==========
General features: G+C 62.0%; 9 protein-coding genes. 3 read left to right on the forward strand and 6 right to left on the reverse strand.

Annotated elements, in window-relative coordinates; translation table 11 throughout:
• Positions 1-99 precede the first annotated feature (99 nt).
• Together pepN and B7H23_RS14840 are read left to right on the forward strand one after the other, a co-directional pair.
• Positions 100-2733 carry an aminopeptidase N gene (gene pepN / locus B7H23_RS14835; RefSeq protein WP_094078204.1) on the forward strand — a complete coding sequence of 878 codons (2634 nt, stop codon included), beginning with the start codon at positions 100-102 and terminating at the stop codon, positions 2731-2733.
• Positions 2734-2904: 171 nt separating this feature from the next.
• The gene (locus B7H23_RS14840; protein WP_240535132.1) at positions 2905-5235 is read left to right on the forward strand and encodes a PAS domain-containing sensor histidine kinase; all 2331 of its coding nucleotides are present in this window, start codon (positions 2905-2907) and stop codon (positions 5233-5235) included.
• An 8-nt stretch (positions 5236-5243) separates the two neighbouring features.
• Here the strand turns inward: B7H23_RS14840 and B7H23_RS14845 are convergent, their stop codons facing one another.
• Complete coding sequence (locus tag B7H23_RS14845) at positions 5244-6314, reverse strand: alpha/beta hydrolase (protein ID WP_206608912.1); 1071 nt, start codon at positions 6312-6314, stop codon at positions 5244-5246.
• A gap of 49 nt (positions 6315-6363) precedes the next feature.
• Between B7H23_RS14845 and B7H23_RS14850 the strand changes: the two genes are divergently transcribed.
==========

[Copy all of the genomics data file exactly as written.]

General features: G+C 62.0%; 9 protein-coding genes. 3 read left to right on the forward strand and 6 right to left on the reverse strand.

Annotated elements, in window-relative coordinates; translation table 11 throughout:
• Positions 1-99 precede the first annotated feature (99 nt).
• Together pepN and B7H23_RS14840 are read left to right on the forward strand one after the other, a co-directional pair.
• Positions 100-2733 carry an aminopeptidase N gene (gene pepN / locus B7H23_RS14835; RefSeq protein WP_094078204.1) on the forward strand — a complete coding sequence of 878 codons (2634 nt, stop codon included), beginning with the start codon at positions 100-102 and terminating at the stop codon, positions 2731-2733.
• Positions 2734-2904: 171 nt separating this feature from the next.
• The gene (locus B7H23_RS14840; protein WP_240535132.1) at positions 2905-5235 is read left to right on the forward strand and encodes a PAS domain-containing sensor histidine kinase; all 2331 of its coding nucleotides are present in this window, start codon (positions 2905-2907) and stop codon (positions 5233-5235) included.
• An 8-nt stretch (positions 5236-5243) separates the two neighbouring features.
• Here the strand turns inward: B7H23_RS14840 and B7H23_RS14845 are convergent, their stop codons facing one another.
• Complete coding sequence (locus tag B7H23_RS14845) at positions 5244-6314, reverse strand: alpha/beta hydrolase (protein ID WP_206608912.1); 1071 nt, start codon at positions 6312-6314, stop codon at positions 5244-5246.
• A gap of 49 nt (positions 6315-6363) precedes the next feature.
• Between B7H23_RS14845 and B7H23_RS14850 the strand changes: the two genes are divergently transcribed.